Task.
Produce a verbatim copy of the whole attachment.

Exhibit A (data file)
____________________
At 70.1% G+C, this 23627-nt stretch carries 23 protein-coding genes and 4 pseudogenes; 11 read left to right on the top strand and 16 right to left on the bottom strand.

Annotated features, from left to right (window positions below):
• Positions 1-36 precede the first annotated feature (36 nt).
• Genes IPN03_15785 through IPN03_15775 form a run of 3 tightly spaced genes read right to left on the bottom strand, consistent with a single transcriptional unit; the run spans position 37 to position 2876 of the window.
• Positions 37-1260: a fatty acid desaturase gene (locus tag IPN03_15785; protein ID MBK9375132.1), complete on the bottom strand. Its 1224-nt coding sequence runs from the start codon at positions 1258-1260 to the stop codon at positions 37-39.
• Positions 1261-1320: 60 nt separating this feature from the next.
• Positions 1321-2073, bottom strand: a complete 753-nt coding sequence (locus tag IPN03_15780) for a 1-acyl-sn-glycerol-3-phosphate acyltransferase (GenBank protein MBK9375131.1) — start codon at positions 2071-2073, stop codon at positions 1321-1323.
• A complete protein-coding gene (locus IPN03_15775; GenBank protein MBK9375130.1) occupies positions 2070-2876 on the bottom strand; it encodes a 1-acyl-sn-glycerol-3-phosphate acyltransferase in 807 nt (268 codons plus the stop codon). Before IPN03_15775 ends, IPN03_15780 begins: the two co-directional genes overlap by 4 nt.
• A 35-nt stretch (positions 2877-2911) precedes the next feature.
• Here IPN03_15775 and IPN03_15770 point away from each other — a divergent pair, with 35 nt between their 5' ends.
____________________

At 70.1% G+C, this 23627-nt stretch carries 23 protein-coding genes and 4 pseudogenes; 11 read left to right on the top strand and 16 right to left on the bottom strand.

Annotated features, from left to right (window positions below):
• Positions 1-36 precede the first annotated feature (36 nt).
• Genes IPN03_15785 through IPN03_15775 form a run of 3 tightly spaced genes read right to left on the bottom strand, consistent with a single transcriptional unit; the run spans position 37 to position 2876 of the window.
• Positions 37-1260: a fatty acid desaturase gene (locus tag IPN03_15785; protein ID MBK9375132.1), complete on the bottom strand. Its 1224-nt coding sequence runs from the start codon at positions 1258-1260 to the stop codon at positions 37-39.
• Positions 1261-1320: 60 nt separating this feature from the next.
• Positions 1321-2073, bottom strand: a complete 753-nt coding sequence (locus tag IPN03_15780) for a 1-acyl-sn-glycerol-3-phosphate acyltransferase (GenBank protein MBK9375131.1) — start codon at positions 2071-2073, stop codon at positions 1321-1323.
• A complete protein-coding gene (locus IPN03_15775; GenBank protein MBK9375130.1) occupies positions 2070-2876 on the bottom strand; it encodes a 1-acyl-sn-glycerol-3-phosphate acyltransferase in 807 nt (268 codons plus the stop codon). Before IPN03_15775 ends, IPN03_15780 begins: the two co-directional genes overlap by 4 nt.
• A 35-nt stretch (positions 2877-2911) precedes the next feature.
• Here IPN03_15775 and IPN03_15770 point away from each other — a divergent pair, with 35 nt between their 5' ends.